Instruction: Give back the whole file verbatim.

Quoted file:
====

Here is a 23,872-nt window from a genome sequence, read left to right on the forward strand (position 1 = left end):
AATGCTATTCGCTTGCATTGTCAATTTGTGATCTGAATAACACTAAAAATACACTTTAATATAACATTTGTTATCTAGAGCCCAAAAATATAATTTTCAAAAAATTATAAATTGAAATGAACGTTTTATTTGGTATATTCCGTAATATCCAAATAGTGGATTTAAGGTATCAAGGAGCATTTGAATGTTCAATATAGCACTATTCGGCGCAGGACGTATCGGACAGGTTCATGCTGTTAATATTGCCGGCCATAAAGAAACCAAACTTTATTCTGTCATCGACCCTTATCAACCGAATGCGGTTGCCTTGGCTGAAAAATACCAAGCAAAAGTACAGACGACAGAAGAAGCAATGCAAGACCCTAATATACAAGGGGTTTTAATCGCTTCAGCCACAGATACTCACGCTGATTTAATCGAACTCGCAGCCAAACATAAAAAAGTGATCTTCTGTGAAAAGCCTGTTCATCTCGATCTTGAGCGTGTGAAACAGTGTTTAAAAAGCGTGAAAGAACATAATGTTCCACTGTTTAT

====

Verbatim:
Here is a 23,872-nt window from a genome sequence, read left to right on the forward strand (position 1 = left end):
AATGCTATTCGCTTGCATTGTCAATTTGTGATCTGAATAACACTAAAAATACACTTTAATATAACATTTGTTATCTAGAGCCCAAAAATATAATTTTCAAAAAATTATAAATTGAAATGAACGTTTTATTTGGTATATTCCGTAATATCCAAATAGTGGATTTAAGGTATCAAGGAGCATTTGAATGTTCAATATAGCACTATTCGGCGCAGGACGTATCGGACAGGTTCATGCTGTTAATATTGCCGGCCATAAAGAAACCAAACTTTATTCTGTCATCGACCCTTATCAACCGAATGCGGTTGCCTTGGCTGAAAAATACCAAGCAAAAGTACAGACGACAGAAGAAGCAATGCAAGACCCTAATATACAAGGGGTTTTAATCGCTTCAGCCACAGATACTCACGCTGATTTAATCGAACTCGCAGCCAAACATAAAAAAGTGATCTTCTGTGAAAAGCCTGTTCATCTCGATCTTGAGCGTGTGAAACAGTGTTTAAAAAGCGTGAAAGAACATAATGTTCCACTGTTTAT